Should Chris Healy go as Republican Party Chairman?
Who would replace him, Tom D’Amore?
Mr. D’Amore, it will be recalled, was anointed Republican Party Chairman by then Sen. Lowell Weicker, who at the time was considered one of the nominal heads of his party. Weicker later tossed aside his rusty foil, the Republican Party, and became an Independent.
One of D’Amore’s first proposals as Party Chairman was to open nominating conventions to those not formally registered as Republicans. Had he been successful, Weicker would have been spared the indignity of scrounging for money and influence from a party he abhorred. Republicans at the time were in no mood to commit suicide and spurned D’Amore’s gambit.
D’Amore drifted off to assist such independent nobodies as former governor of Minnesota Jesse "The Body" Ventura, once a wrestler, and Ned Lamont, a democratic nominee for the U.S. Senate.
Weicker himself lost a senatorial race to present Sen. Joe Lieberman and, in his senatorial after-life, ran for governor of Connecticut. He won largely because his political base – moderate Republicans and some red to pink Democrats – believed him when he suggested during his campaign that he would address a major deficit without “pouring gas on a fire,” Weicker’s way of saying he would not, as governor, institute an income tax.
As everyone knows, that is precisely what he proceeded to do, with a major assist from Bill Cibes, who ran as governor, lost on a pro-income tax plank and later was tapped by Weicker as the new governor’s Office of Policy Management chief.
The same “moderate” Republicans and media adepts who supported Weicker and D’Amore then are agitating, some more discretely than others, for Chris Healy’s resignation as Republican Party Chairmen now.
But really, who in the Republican Party is left standing to choose a successor to Healy? Ordinarily, such choices are initiated by leading Republican members of the state’s congressional delegation or a Republican governor. There are no Republican members of the state’s congressional delegation, the last such moderate Republican having been tossed out of office years ago. Republican Gov. Jodi Rell is on her way out.
There are three questions that should be answered before Healy is given his traveling papers: 1) Should he be forced out? 2) What major leader of the party should ask him to leave? 3) And who should replace him?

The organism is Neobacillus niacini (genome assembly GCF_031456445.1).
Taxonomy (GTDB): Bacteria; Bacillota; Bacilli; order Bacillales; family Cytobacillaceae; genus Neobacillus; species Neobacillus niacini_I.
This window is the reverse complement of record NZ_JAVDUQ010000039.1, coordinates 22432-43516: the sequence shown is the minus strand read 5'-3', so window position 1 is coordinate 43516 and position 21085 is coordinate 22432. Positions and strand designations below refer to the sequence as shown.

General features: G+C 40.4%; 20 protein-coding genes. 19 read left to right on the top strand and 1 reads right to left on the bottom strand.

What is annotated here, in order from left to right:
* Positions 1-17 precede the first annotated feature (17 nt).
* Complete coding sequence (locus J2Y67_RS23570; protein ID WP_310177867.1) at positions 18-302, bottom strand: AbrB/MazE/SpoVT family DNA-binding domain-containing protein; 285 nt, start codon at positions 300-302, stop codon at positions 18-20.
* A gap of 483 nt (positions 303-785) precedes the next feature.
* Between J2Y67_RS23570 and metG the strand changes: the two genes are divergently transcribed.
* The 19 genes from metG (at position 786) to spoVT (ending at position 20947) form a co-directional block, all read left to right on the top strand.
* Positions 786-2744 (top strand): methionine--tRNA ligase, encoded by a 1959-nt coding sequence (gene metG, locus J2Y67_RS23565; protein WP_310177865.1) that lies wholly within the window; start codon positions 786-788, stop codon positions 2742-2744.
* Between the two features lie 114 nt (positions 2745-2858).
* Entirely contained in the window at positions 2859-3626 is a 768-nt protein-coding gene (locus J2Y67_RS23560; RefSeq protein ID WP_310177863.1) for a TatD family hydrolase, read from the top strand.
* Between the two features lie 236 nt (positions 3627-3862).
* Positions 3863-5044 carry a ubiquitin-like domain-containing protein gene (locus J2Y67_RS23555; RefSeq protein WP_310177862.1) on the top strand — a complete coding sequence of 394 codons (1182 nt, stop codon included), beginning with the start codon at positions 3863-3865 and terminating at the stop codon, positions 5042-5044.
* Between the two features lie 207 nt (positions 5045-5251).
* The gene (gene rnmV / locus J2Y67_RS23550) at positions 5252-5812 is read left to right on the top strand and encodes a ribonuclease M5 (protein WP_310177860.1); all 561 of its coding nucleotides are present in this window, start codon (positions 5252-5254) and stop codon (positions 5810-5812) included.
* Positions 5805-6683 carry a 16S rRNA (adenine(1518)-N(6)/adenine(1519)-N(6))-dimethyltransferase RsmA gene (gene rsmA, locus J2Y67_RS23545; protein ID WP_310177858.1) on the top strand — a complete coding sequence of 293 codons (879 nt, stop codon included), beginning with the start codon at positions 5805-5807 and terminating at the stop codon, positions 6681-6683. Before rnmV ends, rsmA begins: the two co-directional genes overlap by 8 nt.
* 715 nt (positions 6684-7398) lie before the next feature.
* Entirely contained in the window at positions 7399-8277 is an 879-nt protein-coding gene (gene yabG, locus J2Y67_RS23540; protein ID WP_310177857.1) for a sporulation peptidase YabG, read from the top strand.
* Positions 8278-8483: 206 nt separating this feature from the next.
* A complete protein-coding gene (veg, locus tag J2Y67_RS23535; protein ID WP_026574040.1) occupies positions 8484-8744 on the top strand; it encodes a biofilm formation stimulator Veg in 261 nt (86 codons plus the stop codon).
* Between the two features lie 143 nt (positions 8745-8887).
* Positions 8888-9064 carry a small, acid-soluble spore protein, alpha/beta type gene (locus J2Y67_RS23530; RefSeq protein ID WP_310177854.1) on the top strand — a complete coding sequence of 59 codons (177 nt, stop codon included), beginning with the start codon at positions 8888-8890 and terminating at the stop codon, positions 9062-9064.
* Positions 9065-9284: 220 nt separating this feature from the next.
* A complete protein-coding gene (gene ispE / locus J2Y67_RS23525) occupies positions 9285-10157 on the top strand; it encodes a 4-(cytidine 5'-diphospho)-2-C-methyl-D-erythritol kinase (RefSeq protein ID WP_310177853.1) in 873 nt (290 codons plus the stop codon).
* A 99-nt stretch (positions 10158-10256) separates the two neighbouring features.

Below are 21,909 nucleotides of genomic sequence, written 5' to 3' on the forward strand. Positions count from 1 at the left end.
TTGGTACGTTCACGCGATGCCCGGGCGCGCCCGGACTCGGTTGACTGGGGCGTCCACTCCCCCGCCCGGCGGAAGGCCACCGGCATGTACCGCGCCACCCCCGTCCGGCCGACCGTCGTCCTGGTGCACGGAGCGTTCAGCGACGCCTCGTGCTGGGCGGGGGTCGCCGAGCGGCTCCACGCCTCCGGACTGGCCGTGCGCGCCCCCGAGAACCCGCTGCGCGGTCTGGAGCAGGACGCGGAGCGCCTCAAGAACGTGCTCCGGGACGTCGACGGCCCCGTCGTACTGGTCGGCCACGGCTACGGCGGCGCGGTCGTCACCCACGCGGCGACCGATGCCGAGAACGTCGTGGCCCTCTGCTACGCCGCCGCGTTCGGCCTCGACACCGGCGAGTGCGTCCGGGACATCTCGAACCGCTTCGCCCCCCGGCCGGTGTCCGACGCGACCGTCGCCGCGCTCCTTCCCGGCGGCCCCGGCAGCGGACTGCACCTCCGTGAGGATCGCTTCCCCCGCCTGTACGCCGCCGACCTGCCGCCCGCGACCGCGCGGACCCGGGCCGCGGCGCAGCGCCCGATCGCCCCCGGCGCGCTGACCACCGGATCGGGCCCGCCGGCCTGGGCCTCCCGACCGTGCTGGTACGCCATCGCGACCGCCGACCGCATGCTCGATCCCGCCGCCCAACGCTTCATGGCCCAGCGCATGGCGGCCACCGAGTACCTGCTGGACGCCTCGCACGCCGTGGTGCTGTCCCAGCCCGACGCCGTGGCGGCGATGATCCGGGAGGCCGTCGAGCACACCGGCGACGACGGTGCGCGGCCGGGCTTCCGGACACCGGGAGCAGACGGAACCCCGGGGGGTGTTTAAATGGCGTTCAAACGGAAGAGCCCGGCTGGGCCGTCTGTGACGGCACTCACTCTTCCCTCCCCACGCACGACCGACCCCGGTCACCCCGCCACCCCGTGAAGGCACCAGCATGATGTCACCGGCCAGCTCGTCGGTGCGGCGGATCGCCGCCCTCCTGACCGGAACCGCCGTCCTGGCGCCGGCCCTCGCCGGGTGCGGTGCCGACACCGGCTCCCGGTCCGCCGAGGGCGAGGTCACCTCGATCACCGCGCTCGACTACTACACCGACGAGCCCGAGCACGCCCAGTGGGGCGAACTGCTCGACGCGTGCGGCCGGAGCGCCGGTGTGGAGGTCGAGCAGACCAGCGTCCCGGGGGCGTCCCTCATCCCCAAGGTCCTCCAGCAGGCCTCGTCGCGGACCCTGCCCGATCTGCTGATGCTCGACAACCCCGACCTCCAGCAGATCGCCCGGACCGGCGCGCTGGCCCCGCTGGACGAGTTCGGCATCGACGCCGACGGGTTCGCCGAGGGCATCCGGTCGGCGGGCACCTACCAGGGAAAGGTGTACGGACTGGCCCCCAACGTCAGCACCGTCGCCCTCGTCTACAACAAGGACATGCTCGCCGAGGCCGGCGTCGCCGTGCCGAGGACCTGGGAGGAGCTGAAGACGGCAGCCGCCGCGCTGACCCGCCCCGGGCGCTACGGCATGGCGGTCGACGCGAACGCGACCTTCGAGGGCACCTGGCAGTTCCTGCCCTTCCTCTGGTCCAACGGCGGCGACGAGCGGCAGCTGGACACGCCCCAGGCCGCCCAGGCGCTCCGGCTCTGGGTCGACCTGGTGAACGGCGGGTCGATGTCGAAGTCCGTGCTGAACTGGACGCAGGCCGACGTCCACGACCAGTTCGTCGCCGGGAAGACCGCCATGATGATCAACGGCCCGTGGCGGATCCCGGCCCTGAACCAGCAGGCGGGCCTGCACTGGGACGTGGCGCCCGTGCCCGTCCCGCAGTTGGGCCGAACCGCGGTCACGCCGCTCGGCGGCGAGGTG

It may not be necessary to ask Healy to leave. This may not be the most opportune time to throw the baby out with the bathwater. And it is important to understand that some VIPPs (very important political people) pressing for his departure do not have the best interests of the Republican Party in mind. There are among us Republicans and some commentators, smitten by a deadly nostalgia, who long for a return of Rockefeller Republicanism. That dinosaur long ago laid down in the bone yard. Nationally, the Republicans who won in the recent elections can hardly be described as Jacob Javits Republicans, which is how Weicker used to style himself.
The Republican Party in Connecticut – some regard it as the Republican Party in exile – has just made a choppy journey through rough waters. Democrats outnumber Republicans in the state by a two to one margin; Republicans are outnumbered by Independents by a two to one margin. Surely the present chairmen is not responsible for this long standing disparity, which might more properly be laid at the door of moderate Republicans, now a vanished species in the Northeast. Barry Goldwater used to say, jokingly, that if you lop off California and the New England, you have a pretty good country. Some important congressional races in Connecticut – despite the superior numbers of registered Democrats and Independents – were very close indeed. And the gubernatorial race was a nail-biter. The case for Healy’s replacement may not hold up to honest scrutiny.
People in the state Republican Party who might in the past have had the political cachet to call for the resignation of a party chairman have been routed by left of center Democrats who, most especially, would like to see Healy leave.
It cannot be wise for Republicans to allow the Republican or Independent friends of their enemies to decide the matter.
Dumb added to dumb = dumber.
Mr. Healy himself appears to have higher ambitions. According to Roll Call, a Beltway publication, Healy is in the listings for Republican Party National Chairman.
Should Mr. Healy leave on his own steam or be pressured out, Republicans likely will rally around the following proposition: No party chairman to the left of Healy will be acceptable. Some grass roots elements loosely associated with the Republican Party that were partly responsible for Republican advances in the new U.S. congress favor direct primaries over nominating conventions, a position they hold in common with radical leftist in the Democratic Party. Should they ascend to power within the Republican Party, the question who is best fitted to be chairman of Connecticut’s state party will have been mooted.